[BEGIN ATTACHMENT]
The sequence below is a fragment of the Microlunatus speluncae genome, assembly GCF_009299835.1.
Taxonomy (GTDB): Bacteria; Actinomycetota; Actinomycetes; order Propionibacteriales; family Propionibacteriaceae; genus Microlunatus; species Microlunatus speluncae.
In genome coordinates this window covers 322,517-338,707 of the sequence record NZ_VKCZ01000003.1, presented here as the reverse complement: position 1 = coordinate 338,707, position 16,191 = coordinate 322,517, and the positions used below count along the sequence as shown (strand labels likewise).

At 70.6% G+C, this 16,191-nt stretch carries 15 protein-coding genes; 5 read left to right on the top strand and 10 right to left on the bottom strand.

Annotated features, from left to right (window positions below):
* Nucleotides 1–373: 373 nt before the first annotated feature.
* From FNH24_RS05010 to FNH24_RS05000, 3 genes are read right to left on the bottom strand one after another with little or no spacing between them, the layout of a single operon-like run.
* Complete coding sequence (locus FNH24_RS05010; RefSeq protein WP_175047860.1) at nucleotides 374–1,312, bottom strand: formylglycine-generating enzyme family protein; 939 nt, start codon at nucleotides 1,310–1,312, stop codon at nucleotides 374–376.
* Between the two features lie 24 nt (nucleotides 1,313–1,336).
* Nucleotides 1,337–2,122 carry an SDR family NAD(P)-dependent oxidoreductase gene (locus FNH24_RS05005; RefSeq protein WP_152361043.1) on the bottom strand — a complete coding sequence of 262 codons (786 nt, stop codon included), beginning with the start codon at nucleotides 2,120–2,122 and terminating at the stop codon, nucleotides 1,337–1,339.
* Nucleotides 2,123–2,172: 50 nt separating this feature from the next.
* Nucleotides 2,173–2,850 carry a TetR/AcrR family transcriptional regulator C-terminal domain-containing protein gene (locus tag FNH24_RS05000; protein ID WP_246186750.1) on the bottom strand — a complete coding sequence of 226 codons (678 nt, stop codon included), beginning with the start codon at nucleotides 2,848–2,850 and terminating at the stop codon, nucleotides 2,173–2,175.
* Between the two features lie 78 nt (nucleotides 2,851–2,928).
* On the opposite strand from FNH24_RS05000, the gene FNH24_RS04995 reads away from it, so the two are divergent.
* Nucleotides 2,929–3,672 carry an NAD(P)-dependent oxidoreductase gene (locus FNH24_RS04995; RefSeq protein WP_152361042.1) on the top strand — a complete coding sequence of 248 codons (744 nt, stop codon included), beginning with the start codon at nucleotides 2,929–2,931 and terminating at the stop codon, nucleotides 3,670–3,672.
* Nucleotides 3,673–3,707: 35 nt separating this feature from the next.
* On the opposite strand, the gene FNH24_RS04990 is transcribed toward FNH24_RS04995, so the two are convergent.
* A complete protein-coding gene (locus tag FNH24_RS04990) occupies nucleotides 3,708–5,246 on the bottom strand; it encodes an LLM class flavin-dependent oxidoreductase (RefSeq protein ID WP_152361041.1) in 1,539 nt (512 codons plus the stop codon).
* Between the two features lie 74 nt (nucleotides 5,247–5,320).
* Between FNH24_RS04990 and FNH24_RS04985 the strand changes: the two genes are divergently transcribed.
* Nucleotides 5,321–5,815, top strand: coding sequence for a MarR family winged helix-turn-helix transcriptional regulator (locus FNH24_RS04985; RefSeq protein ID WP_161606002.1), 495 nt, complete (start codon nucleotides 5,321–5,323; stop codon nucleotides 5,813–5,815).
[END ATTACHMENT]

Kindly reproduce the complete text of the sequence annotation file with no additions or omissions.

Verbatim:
The sequence below is a fragment of the Microlunatus speluncae genome, assembly GCF_009299835.1.
Taxonomy (GTDB): Bacteria; Actinomycetota; Actinomycetes; order Propionibacteriales; family Propionibacteriaceae; genus Microlunatus; species Microlunatus speluncae.
In genome coordinates this window covers 322,517-338,707 of the sequence record NZ_VKCZ01000003.1, presented here as the reverse complement: position 1 = coordinate 338,707, position 16,191 = coordinate 322,517, and the positions used below count along the sequence as shown (strand labels likewise).

At 70.6% G+C, this 16,191-nt stretch carries 15 protein-coding genes; 5 read left to right on the top strand and 10 right to left on the bottom strand.

Annotated features, from left to right (window positions below):
* Nucleotides 1–373: 373 nt before the first annotated feature.
* From FNH24_RS05010 to FNH24_RS05000, 3 genes are read right to left on the bottom strand one after another with little or no spacing between them, the layout of a single operon-like run.
* Complete coding sequence (locus FNH24_RS05010; RefSeq protein WP_175047860.1) at nucleotides 374–1,312, bottom strand: formylglycine-generating enzyme family protein; 939 nt, start codon at nucleotides 1,310–1,312, stop codon at nucleotides 374–376.
* Between the two features lie 24 nt (nucleotides 1,313–1,336).
* Nucleotides 1,337–2,122 carry an SDR family NAD(P)-dependent oxidoreductase gene (locus FNH24_RS05005; RefSeq protein WP_152361043.1) on the bottom strand — a complete coding sequence of 262 codons (786 nt, stop codon included), beginning with the start codon at nucleotides 2,120–2,122 and terminating at the stop codon, nucleotides 1,337–1,339.
* Nucleotides 2,123–2,172: 50 nt separating this feature from the next.
* Nucleotides 2,173–2,850 carry a TetR/AcrR family transcriptional regulator C-terminal domain-containing protein gene (locus tag FNH24_RS05000; protein ID WP_246186750.1) on the bottom strand — a complete coding sequence of 226 codons (678 nt, stop codon included), beginning with the start codon at nucleotides 2,848–2,850 and terminating at the stop codon, nucleotides 2,173–2,175.
* Between the two features lie 78 nt (nucleotides 2,851–2,928).
* On the opposite strand from FNH24_RS05000, the gene FNH24_RS04995 reads away from it, so the two are divergent.
* Nucleotides 2,929–3,672 carry an NAD(P)-dependent oxidoreductase gene (locus FNH24_RS04995; RefSeq protein WP_152361042.1) on the top strand — a complete coding sequence of 248 codons (744 nt, stop codon included), beginning with the start codon at nucleotides 2,929–2,931 and terminating at the stop codon, nucleotides 3,670–3,672.
* Nucleotides 3,673–3,707: 35 nt separating this feature from the next.
* On the opposite strand, the gene FNH24_RS04990 is transcribed toward FNH24_RS04995, so the two are convergent.
* A complete protein-coding gene (locus tag FNH24_RS04990) occupies nucleotides 3,708–5,246 on the bottom strand; it encodes an LLM class flavin-dependent oxidoreductase (RefSeq protein ID WP_152361041.1) in 1,539 nt (512 codons plus the stop codon).
* Between the two features lie 74 nt (nucleotides 5,247–5,320).
* Between FNH24_RS04990 and FNH24_RS04985 the strand changes: the two genes are divergently transcribed.
* Nucleotides 5,321–5,815, top strand: coding sequence for a MarR family winged helix-turn-helix transcriptional regulator (locus FNH24_RS04985; RefSeq protein ID WP_161606002.1), 495 nt, complete (start codon nucleotides 5,321–5,323; stop codon nucleotides 5,813–5,815).